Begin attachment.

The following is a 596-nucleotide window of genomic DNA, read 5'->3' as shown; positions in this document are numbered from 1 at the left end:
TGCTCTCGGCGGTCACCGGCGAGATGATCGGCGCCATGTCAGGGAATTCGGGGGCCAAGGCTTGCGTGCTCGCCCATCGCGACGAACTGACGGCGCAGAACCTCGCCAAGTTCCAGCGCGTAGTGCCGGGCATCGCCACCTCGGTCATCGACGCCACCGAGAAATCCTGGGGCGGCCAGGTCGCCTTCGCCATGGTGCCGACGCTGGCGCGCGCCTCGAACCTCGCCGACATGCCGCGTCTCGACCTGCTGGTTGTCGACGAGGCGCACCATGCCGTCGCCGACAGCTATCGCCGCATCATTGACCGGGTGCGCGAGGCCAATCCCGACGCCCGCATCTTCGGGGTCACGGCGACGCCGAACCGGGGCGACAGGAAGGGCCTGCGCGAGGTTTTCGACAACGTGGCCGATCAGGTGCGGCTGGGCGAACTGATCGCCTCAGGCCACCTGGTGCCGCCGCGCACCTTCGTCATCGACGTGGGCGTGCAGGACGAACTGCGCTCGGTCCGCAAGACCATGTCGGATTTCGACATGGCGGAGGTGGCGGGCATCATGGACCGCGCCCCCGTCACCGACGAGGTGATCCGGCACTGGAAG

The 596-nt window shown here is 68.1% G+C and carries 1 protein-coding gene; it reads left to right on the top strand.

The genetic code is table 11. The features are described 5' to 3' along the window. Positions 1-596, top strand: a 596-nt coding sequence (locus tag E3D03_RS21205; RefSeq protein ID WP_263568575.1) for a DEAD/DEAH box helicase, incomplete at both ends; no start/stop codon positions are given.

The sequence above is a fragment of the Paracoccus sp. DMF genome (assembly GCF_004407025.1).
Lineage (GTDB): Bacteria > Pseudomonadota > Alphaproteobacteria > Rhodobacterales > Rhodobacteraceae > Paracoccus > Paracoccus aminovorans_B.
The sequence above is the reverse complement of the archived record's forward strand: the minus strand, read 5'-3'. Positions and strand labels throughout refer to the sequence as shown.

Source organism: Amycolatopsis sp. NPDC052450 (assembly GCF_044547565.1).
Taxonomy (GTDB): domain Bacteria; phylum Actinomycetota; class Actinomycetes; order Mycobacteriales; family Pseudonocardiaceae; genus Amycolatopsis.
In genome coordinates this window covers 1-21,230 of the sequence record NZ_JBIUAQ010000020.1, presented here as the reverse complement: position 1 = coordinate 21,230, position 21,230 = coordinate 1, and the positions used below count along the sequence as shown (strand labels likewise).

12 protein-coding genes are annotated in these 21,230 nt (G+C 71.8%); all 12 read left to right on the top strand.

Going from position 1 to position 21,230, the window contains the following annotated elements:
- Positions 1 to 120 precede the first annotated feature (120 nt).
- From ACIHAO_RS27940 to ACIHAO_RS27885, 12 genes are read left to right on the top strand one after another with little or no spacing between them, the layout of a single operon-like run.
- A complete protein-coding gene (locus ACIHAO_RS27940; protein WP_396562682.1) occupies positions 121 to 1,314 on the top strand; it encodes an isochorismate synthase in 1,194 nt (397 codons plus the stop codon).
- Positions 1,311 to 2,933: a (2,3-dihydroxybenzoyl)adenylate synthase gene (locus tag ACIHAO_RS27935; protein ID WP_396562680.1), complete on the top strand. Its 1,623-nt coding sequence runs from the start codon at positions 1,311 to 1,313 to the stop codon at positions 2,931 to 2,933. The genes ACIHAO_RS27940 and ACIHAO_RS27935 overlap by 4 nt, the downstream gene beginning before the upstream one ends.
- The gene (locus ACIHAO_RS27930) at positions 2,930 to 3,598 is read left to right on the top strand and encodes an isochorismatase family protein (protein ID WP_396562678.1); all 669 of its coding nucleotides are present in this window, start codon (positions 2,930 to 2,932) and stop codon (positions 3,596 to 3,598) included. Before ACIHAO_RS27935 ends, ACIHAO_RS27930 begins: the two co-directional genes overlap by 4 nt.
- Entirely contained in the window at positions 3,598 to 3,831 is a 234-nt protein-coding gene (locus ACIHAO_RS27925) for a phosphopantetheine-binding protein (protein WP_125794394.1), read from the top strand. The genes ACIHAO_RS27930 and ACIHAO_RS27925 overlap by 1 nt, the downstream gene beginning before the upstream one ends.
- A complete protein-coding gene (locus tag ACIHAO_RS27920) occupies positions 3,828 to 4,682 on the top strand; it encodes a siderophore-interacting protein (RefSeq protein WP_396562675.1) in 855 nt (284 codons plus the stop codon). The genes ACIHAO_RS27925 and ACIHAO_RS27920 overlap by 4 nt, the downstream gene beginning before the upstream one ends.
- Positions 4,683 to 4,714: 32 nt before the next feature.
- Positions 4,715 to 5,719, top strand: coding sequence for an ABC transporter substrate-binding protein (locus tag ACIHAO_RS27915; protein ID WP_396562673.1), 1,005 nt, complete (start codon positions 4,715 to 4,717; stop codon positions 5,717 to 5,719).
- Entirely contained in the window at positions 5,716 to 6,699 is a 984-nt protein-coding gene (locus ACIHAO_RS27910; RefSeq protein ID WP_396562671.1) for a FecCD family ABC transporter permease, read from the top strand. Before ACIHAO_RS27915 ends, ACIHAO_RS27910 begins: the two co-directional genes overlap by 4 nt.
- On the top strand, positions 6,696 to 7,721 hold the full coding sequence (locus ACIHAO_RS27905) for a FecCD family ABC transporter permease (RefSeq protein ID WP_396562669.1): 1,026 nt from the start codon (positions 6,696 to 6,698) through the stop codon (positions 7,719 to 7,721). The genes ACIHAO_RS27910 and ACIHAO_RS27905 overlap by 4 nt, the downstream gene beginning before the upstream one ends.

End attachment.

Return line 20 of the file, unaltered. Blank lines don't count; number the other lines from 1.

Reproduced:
- Positions 4,683 to 4,714: 32 nt before the next feature.